Dream Theater and Symphony X: Separated at Birth?
Cain and Abel. Romulus and Remus. Guy Fieri and Sammy Hagar.
Should Michael Romeo and John Petrucci be listed among these great twins? I think so, and here’s why.
As a rule of thumb, I usually try not to make myself even less appealing by letting the world know of my secret love of well-executed cheesiness. But when it comes to my love for Dream Theater and Symphony X, I tend to be loud and obnoxious about it.
I’m such a huge fanboy of these two bands that I started to discover (re: overthink) patterns and parallelisms between their respective careers. And I ended up coming to the conclusion that Symphony X and Dream Theater are THE SAME BAND (gasp). Or, the more likely explanation, they’re two identical twin bands that were separated at birth and raised in two radically opposite environments: New Jersey and Long Island.
This, of course, would lead to the obviously different amounts of success that each of these bands would reach: Symphony X today are, in terms of record sales, a poor man’s Dream Theater. They’re Dream Theater, but from New Jersey.
Don’t believe me? Let’s take a closer look:
- Band is formed by a bunch of music nerds who love prog rock and metal.
- Band writes music that draws equally from both those dorky genres, not giving two craps about being liked or selling records.
- Band releases first album with a stock glam-like singer, nobody cares.
- Band fires said singer, recruits a more distinct one, releases two classic albums and gets huge in Japan.
- Band goes through lineup turmoil, releases an album that’s somewhat different in style to the previous two. Haters hate, album is later considered a hidden gem by nerds like me.
- Band gathers its bearings, releases an epic concept album in the year 2000 with the final musical contributions of a key member who had left the band. Said album is widely considered to be the band’s last great effort if not the greatest.
- Band loses sight of what’s important, releases an album that will set the tone for a decade of dissapointment, eschewing the progressive elements that made them unique in the first place in favor of trying really hard to be metal and sell records.
- Dork is a nerd, writes this article.
So, which band was I talking about? Hint: BOTH OF THEM. I didn’t make any of this up, for real. The similarities sort of stopped when Portnoy left Dream Theater, but still, I think it’s pretty incredible.
Dream Theater’s Images and Words and Awake are the albums that make IMNs go “I wish they made more music that sounded like that”, much like Symphony X’s The Damnation Game and The Divine Wings of Tragedy. This period yielded one epic, 20+ minute song per band, too: SX’s “The Divine Wings of Tragedy” and DT’s “A Change of Seasons” (it was supposed to be on Images and Words but got cut due to its length, so I’m not wrong here), both generally regarded very highly.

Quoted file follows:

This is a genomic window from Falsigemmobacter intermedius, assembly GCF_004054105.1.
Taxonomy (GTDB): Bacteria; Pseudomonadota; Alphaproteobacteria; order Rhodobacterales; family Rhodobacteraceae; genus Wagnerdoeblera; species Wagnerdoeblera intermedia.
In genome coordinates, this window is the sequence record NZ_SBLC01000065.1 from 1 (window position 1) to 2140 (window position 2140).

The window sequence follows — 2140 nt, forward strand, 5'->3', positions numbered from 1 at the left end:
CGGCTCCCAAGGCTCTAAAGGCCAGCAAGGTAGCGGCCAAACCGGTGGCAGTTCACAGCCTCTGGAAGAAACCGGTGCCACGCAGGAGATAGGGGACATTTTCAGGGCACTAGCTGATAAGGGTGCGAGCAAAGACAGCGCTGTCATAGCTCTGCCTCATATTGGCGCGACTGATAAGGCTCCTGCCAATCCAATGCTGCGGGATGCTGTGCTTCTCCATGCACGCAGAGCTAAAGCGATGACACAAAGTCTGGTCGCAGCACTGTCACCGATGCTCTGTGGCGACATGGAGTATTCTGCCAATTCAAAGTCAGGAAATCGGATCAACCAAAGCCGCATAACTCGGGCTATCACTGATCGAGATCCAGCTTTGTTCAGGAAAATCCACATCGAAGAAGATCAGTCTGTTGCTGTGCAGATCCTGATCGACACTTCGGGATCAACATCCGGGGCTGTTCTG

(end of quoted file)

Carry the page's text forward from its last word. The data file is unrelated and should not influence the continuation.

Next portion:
Here’s the big hole in my theory: DT lost a key member, Kevin Moore, after album #3; SX lost Tom Miller after album #4. At any rate, both bands’ 4th albums (DT’s Falling into Infinity and SX’s Twilight in Olympus) are usually regarded as not that great, even though I think both of them are extremely underrated and better than a lot of both bands’ more recent output.
Then come #5: DT’s Metropolis Pt. II: Scenes from a Memory and SX’s V: The New Mythology Suite. Where to start. Two concept albums, huge in scope, both with a middle-eastern themed centerpiece (“Home” and “Egypt” respectively). Both these albums have great songs, an interesting story, and musical themes repeated throughout. I could go into more detail on that last part, but I think I’ve nerded out enough for a while.
Here’s where it gets reeeeeeally weird: Dream Theater was supposed to release a song called “Metropolis Pt. II” on Falling into Infinity, and Symphony X was supposed to have recorded a title track for Twilight in Olypmpus. Why didn’t they? Because both of them were 20+ plus minutes and they were told to leave them out. So what did they do? They decided to expand the songs into full-fledged concept albums, scattering the parts that were already written throughout them. And both these epics featured the final contributions from departed members Derek Sherinian and Tom Miller.
After that, DT released Six Degrees of Inner Turbulence and SX released The Odyssey. Both these albums have very long title tracks, but unlike previous releases, I find both of them to be extremely boring and overdone. These were the albums that marked the turning point from whence there was no going back: both bands started trying very hard to be metal above everything else, coincidentally at the same time a band member who was crucial to the writing process left. “But they still have weird time signatures, what are you talking about?” Sure, but throwing in weird time signatures once in a while doesn’t mean you’re “progressive”. Where is the contrast, the expression-brimmed atmosphere, the epic vocal melodies and the well-placed leads? They were traded in for percieved edginess (DT) and trying to rip off Pantera (SX).
But enough bitching! I’m going to end this post with the greatness that once was, thankful for every second of wonderful, thought-provoking music that has helped me through life and will continue to do so. Thanks for reading.
*Disclaimer: I have family in NJ. If you were offended by any of my japes, well, don’t take it to heart.